It’s true that a good homily is essential to good liturgy. But the duty to preach the Good News doesn’t rest exclusively with the ordained, or pastoral leaders. All of the Baptized should continue to preach the Gospel, out in the fields of their day to day lives; aware that it will not always be well received but that when it does take root the potential good is beyond calculations. It is indeed hard work. However, the faces of committed disciples, made strong for their efforts, glow…like the sun tanned faces of the folks out at St. Patrick’s.

Fr. Kelly’s Introduction
July 6, 2014
14th Sunday in Ordinary Time
MT 11:25-30

If you are reading this, chances are fairly good that you know me personally, or at least are aware of the fact that as of July 1, 2014, I hold the status of “senior priest” within the Diocese of Saginaw. What this means is that I am not assigned to a particular parish, and at this time, do not have regularly scheduled duties. When my decision to leave my post as pastor of St. Thomas Aquinas was first made public, one of my best friends stopped me and asked: Why are you running from God? Without giving it a second thought….actually without thinking….I immediately replied: I’m not! I’m running to God!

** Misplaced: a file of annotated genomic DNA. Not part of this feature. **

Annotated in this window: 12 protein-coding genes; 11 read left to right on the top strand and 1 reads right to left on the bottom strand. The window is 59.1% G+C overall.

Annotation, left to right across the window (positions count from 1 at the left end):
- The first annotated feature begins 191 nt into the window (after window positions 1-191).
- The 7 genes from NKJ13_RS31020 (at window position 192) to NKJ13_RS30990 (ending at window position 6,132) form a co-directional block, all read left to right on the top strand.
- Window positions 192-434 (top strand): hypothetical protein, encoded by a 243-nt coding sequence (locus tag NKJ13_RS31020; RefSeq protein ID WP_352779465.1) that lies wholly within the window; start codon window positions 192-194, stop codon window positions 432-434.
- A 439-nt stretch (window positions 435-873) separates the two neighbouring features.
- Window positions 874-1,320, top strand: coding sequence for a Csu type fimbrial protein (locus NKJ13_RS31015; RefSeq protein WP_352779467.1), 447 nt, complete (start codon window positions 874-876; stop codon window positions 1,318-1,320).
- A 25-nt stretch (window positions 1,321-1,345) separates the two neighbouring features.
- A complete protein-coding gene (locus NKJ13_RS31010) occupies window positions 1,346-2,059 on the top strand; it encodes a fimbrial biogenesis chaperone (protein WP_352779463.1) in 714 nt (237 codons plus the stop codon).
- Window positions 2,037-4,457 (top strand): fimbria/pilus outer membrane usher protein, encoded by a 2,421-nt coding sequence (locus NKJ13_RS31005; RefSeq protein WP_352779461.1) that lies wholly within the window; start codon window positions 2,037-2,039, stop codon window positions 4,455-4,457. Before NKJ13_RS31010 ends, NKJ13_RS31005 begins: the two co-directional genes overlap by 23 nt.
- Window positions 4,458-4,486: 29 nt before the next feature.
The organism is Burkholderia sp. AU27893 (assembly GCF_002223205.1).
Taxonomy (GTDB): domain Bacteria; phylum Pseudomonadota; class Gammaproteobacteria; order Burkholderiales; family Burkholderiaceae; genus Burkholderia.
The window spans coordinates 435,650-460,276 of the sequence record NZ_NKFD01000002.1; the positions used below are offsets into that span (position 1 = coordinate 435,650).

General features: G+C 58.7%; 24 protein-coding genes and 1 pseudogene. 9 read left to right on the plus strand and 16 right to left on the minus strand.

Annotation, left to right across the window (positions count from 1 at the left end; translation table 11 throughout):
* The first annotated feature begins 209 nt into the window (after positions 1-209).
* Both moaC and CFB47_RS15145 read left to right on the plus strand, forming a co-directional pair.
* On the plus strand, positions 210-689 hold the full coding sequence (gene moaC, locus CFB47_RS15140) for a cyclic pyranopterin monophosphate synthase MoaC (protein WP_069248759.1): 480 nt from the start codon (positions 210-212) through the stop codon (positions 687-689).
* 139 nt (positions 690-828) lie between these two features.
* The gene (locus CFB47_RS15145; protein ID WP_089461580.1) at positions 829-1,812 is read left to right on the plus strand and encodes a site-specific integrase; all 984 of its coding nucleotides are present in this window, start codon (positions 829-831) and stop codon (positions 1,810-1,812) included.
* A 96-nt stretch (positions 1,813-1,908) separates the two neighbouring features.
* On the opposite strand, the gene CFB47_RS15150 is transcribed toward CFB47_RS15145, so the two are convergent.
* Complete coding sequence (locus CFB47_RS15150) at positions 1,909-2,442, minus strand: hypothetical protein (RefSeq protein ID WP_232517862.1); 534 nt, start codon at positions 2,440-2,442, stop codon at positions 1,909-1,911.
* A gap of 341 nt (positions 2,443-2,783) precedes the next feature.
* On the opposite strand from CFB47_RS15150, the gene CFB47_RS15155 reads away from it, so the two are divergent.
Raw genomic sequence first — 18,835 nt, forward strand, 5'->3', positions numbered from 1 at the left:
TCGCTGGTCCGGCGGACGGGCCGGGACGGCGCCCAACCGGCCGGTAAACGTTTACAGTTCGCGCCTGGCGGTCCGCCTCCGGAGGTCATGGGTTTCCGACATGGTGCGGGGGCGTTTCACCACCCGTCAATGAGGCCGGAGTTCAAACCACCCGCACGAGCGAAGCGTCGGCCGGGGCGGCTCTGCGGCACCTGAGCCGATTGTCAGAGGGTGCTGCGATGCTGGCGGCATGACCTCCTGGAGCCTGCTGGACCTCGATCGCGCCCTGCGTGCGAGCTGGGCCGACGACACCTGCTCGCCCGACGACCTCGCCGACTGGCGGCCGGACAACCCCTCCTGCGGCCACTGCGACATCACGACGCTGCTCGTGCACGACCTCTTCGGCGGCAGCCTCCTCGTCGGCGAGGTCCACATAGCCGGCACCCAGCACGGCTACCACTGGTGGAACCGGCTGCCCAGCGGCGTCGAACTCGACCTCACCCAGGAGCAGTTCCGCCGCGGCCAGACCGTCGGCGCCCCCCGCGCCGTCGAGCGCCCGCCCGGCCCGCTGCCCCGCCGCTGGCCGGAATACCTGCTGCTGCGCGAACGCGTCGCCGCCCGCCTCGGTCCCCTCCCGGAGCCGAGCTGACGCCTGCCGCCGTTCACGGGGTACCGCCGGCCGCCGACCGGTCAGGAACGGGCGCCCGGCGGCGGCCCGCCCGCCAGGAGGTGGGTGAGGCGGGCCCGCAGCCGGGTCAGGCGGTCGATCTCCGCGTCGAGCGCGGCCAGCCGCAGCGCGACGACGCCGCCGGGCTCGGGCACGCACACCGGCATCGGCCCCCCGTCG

You see, I was raised in a home where faith was the center of our family life. Somehow, throughout college and into a very busy professional career, I was able to maintain, what seemed to me anyway, to be a healthy spirituality. Still, “the things of the world” became more and more demanding. My time and attention were continually being over-taxed, and I became acutely aware of the fact that “the things of the Spirit” were getting less and less of my attention. Over time, the result of this priority shift was fatigue, in every sense of the word. Thankfully, my upbringing was so solid that I knew to turn to Christ, when I needed rest!

The Eucharist has always been a spiritual oasis for me. With time, I decided to pitch my tent, and reside there permanently. I accepted the invitation of the Holy Spirit, and in July of 1994 took on the yoke of ordained ministry. I cannot say that the work was easy, but without a doubt it was extremely rewarding and each day as a Catholic priest, I learned more about Christ, from you…The Body of Christ.

Senior priest status does not mean I am laying aside the work. It simply means that I am turning away even more from “the things of the world” so I can commit more fully to “the things of the Spirit.” By excusing myself from the busyness of parish life, I hope to enjoy the freedom to rest and relax in Christ.